"There weren't many Black students in my college classes or even now at environmental conferences and panels. I want the kids to know an environmentalist who looks and talks like them," says Ronnie Webb. His organization The Green Scheme is making a positive impact on local youth and families with after-school programs and community gardens, teaching entrepreneurial skills along with healthy eating choices. https://www.npr.org/local/305/2020/09/22/915413603/this-nonprofit-wants-wards-7-8-kids-to-learn-farming-from-people-who-look-like-them Aja Beckham, WAMU Radio
Read about how one organization had their "goat yoga" classes cancelled, and channeled that good energy into providing for local food banks. https://wcrz.com/urban-farm-in-detroit-donates-9k-pounds-of-produce-the-good-news/ - The Good News
Danielle Beurteaux, Civil Eats
Stateside speaks with Black farmers in Michigan about the relationship between race and food.
Lansing’s Own Allan Lee (Your Favorite Dred Head Gardner) is raising funds right now to support his new Community Driven Agriculture Box Drive. This is an awesome project that will work to Feed AND Teach people to grow their own food. Learn more about Root of the Vine Urban Garden and this great project on Facebook and make your contribution.
How do we continue to grow, work, and provide during the winter months? Read up on the history, current technology, and future of winter farming, appreciating “winter farming’s new moment in the sun”, bringing us delicious local produce in the cold winter months. Jesse Frost, Civil Eats
Enjoy this entertaining episode and get some insight into urban ag around the globe. Videos produced by TAL in Brazil and QLM in France.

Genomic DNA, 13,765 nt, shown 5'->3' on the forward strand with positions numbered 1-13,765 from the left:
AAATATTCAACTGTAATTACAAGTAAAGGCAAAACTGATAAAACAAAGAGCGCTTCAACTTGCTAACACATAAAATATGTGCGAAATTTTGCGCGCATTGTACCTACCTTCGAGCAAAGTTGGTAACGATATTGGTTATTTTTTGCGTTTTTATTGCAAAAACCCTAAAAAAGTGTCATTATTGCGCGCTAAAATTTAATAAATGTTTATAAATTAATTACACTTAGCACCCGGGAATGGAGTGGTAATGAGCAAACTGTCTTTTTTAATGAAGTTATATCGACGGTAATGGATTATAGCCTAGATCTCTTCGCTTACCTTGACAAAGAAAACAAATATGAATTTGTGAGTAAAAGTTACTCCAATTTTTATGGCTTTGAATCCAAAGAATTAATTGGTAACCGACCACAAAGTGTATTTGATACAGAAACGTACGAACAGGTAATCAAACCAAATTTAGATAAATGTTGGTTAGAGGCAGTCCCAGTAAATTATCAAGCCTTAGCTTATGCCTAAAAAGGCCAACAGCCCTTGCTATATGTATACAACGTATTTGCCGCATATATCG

This year has been a mixed bag for farmers, with increased demand and new challenges. Read the story of Alexander Ball’s experience with being an urban farmer in Michigan, what works for him, and what we may see from a ‘paradigm shift’ in agriculture. Nick Mordowanec, the 'gander
Vandana Shiva on why the food we eat matters
By championing greater food sovereignty, sustainability and seed rights for local farmers around the world, Shiva is determined to remind us that "food and culture are the currency of life" – and that you can't have one without the other. BBC Travel.
Urban Agriculture Combats Food Insecurity, Builds Community
Getting creative to grow the food we need. Read about innovations in agriculture that are helping fight food insecurity in multiple communities across the country. DJ McCauley, Eos.
In California, Michigan and New York, how urban agriculture combats food insecurity
"We saw a boom in urban agriculture during the recession in 2008, and we’re seeing it now." This article highlights urban ag across the country, including the Michigan State University–Detroit Partnership for Food, demonstrating how the resurgence in urban ag is helping communities exercise their right to land promoting food sovereignty. DJ McCauley, GreenBiz.
Philly growers spoke out. The result is an ‘anti-racist lens’ for city’s first agricultural planRead about Philadelphia community activists and those in office working together through the pandemic to strengthen their gardening community, providing access to PPE, tool and seed libraries, and more to strengthen community gardens as permanent resources. Catalina Jaramillo, Plan Philly.